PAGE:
Instructions contained in the summons and complaint tell Nancy that she has 20 days in which to file her response, and that, if she fails to do so, the court will award a default judgment in favor of Natalie. In addition to these instructions, the summons contains the trial date for this small claims matter.

Civil Lawsuits vs. Criminal Cases

There are key differences between civil lawsuits and criminal cases. Any private party, including individuals, and other entities, which has suffered damages, can file a civil lawsuit. In a civil case, the burden of proof is less stringent than in a criminal case. The outcome of a civil case is usually an award of monetary damages, but may also be an order for the opposing party to perform a specified act, or to refrain from engaging in a specified act.

For example:

John enters into a contract with a lumberyard to receive a set amount of lumber at an agreed upon price. The lumberyard fails to deliver the lumber to John, and he ends up having to purchase it from another company at a higher price. John files a civil lawsuit against the lumberyard seeking to recoup the money he is out because of the lumberyard’s breach of contract. At trial, the court rules in favor of John, ordering the lumberyard to reimburse John the full amount he paid them, as well as the price difference between the lumberyard and the new supplier.

On the other hand, a prosecutor, often the District Attorney’s Office, must file charges against an individual in a criminal case. The purpose of a criminal case is not to see that a victim is compensated for wrongs committed by the accused, but to seek justice and punishment for the criminal. While a defendant’s liability in a civil lawsuit must be proven to be more likely than not, criminal charges must be proven beyond a reasonable doubt.

The outcome of a successful criminal case may include fines, restitution, probation, or imprisonment. It is possible that an individual facing criminal charges may also be subject to a civil lawsuit filed by the victim or his family over the same acts.

For example:

Mary gets behind the wheel of her car to drive home after party in which everyone was drinking heavily. On her way home, Mary’s car crosses the center line and hits another vehicle, seriously injuring its driver. Mary is immediately arrested for suspicion of driving under the influence of alcohol or other substances.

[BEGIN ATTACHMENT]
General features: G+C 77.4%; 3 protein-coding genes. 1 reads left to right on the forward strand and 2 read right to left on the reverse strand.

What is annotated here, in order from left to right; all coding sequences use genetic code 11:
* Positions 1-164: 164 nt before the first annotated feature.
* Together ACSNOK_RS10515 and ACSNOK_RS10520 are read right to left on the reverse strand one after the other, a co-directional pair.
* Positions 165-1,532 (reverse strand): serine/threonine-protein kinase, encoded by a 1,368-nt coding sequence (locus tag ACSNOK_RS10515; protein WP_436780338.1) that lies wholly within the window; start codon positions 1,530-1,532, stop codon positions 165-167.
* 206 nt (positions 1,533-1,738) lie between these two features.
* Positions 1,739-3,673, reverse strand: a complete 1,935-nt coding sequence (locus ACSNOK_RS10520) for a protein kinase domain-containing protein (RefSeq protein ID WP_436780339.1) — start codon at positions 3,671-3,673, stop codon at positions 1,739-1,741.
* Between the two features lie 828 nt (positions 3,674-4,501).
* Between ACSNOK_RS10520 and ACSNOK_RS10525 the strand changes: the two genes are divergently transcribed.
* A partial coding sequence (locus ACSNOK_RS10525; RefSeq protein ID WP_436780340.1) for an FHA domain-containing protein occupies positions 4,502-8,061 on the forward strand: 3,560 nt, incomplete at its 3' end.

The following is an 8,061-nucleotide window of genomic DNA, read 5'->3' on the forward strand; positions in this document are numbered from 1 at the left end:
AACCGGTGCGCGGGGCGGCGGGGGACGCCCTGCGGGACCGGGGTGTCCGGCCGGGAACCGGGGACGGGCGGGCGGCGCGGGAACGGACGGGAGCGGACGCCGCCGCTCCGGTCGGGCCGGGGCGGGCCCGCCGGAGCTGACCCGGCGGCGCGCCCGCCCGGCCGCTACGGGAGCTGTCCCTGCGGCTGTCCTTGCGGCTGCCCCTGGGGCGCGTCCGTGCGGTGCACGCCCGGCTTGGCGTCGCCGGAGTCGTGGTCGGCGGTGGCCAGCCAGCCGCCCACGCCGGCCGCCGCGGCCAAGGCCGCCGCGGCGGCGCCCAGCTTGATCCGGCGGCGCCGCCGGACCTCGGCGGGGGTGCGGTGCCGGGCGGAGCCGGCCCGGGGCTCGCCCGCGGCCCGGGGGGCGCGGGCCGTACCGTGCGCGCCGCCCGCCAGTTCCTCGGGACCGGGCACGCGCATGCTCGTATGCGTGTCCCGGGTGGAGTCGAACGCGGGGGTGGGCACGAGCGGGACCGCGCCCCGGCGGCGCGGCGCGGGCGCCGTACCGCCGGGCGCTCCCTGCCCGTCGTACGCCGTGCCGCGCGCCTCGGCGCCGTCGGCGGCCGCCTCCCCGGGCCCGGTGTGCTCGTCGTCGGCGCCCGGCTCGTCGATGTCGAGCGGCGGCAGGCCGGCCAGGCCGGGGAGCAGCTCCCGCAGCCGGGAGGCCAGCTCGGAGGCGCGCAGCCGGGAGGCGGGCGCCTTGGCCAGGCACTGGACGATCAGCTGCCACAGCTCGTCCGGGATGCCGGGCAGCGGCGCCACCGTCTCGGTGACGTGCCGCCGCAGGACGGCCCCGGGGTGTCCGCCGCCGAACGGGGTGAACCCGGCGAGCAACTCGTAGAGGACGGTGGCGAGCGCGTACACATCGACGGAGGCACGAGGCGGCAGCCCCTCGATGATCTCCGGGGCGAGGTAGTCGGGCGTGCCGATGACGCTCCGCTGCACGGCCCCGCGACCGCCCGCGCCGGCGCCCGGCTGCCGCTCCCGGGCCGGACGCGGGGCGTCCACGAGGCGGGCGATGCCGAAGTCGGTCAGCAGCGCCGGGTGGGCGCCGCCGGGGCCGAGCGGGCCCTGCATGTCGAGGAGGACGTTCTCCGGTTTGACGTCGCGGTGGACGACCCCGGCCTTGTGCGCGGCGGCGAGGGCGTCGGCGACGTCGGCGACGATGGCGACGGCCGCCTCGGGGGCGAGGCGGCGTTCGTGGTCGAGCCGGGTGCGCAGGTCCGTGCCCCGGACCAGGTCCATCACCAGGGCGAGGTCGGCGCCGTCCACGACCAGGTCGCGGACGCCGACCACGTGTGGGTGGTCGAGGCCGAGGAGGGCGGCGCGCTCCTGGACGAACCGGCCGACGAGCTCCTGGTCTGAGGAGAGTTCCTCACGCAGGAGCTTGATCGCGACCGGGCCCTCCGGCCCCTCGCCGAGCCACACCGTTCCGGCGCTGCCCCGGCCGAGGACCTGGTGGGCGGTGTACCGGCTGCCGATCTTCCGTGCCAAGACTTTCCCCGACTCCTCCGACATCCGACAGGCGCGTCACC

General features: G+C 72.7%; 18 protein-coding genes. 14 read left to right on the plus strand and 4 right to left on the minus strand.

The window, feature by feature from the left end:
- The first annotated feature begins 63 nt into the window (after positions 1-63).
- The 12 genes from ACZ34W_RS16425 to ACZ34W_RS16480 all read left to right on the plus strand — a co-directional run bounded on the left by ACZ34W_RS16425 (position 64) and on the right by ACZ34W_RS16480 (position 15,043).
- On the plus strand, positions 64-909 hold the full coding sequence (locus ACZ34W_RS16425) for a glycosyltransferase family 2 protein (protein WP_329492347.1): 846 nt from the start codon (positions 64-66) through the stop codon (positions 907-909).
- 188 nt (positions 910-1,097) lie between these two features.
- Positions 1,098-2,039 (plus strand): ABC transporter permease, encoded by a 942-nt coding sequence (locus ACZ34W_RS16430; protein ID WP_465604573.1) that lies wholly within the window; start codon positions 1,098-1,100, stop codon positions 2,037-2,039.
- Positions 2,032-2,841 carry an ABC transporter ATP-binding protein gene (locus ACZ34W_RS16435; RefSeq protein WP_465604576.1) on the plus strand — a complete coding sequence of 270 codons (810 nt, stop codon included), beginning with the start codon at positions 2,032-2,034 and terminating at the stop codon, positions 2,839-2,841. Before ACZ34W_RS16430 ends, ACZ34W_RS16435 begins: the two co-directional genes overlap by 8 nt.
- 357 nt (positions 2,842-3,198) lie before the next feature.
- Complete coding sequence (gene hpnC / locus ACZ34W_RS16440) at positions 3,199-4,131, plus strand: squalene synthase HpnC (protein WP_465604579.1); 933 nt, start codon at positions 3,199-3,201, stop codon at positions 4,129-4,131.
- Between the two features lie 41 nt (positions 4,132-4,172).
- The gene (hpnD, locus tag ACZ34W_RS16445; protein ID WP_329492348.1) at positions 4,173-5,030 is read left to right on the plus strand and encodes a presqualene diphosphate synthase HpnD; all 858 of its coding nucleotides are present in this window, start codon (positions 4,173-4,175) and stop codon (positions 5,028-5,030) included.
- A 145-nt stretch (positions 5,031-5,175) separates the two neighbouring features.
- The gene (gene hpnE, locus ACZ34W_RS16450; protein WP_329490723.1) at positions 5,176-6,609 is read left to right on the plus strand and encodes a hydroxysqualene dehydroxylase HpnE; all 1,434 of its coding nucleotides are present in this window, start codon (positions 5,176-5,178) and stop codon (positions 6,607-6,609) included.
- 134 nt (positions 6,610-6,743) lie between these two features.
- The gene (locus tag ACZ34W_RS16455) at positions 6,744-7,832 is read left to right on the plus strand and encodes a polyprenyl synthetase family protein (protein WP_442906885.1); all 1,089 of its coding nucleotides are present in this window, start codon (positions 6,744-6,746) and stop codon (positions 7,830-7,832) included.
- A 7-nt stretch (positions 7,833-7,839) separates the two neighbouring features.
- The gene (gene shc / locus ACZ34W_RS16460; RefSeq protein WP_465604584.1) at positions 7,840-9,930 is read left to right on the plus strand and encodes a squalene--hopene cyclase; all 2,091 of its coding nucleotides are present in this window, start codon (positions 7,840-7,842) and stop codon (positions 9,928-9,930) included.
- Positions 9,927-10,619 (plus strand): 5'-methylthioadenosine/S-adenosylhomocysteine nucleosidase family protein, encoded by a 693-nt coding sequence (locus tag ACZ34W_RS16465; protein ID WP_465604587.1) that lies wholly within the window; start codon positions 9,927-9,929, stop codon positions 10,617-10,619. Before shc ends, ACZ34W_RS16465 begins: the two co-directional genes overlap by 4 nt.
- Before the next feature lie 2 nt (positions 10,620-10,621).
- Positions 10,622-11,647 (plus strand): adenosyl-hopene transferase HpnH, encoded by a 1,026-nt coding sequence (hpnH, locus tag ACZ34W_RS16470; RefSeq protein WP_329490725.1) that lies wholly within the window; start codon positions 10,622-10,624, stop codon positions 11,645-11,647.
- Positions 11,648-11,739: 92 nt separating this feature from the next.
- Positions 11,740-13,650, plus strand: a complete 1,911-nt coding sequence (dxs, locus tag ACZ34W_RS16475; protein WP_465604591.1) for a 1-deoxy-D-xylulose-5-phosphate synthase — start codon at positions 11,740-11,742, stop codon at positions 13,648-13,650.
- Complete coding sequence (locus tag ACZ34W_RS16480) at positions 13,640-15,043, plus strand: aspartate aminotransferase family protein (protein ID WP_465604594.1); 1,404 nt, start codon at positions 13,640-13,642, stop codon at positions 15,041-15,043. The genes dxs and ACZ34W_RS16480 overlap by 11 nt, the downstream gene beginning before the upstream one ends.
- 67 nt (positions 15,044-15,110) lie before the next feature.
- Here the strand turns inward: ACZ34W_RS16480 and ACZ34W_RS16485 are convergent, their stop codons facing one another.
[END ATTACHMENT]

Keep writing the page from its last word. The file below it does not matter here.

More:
This is Mary’s second DUI offense, and the prosecutor’s office files felony criminal charges against her. Mary takes a plea bargain in which she pled guilty, and was sentenced to 18 months in prison, her license is suspended for two years, and she is ordered to attend an alcohol treatment program. The driver of the other vehicle files a civil lawsuit against Mary, seeking payment for medical bills, as well as for time off at work while her injuries healed, the amount needed to repair her car. The plaintiff in this personal injury lawsuit also asks for a monetary award for her pain and suffering.

Such a civil lawsuit may be filed whether or not there has been a conviction of the criminal charges. It may be filed while the criminal matter is still pending, or it may be filed after it has ended. In some cases, having certain evidence proven at a criminal trial may make proving the defendant’s actions, as well as the damages, easier.

What are Damages

The term damages refers to whatever is awarded to a plaintiff when a judge or jury determines at trial that he has been wronged by the defendant. The court may award damages for a variety of things, though some types of damages are more common that others. It is not unusual for more than one type of damages be awarded in a single case.

  • Compensatory Damages – awarded as compensation for a plaintiff’s losses caused by the defendant’s wrongful acts. Compensatory damages may be awarded for a variety of monetary losses and property damages.
  • Punitive Damages – awarded for the purpose of punishing the defendant for an egregious or intentional act. The concept behind punitive damages is to deter the defendant from engaging in the same type of behavior in the future.
  • Special Damages – awarded for non-monetary damages, such as pain and suffering, emotional distress, or loss of irreplaceable items.

Civil Lawsuit and Criminal Charges in Clothing Factory Fire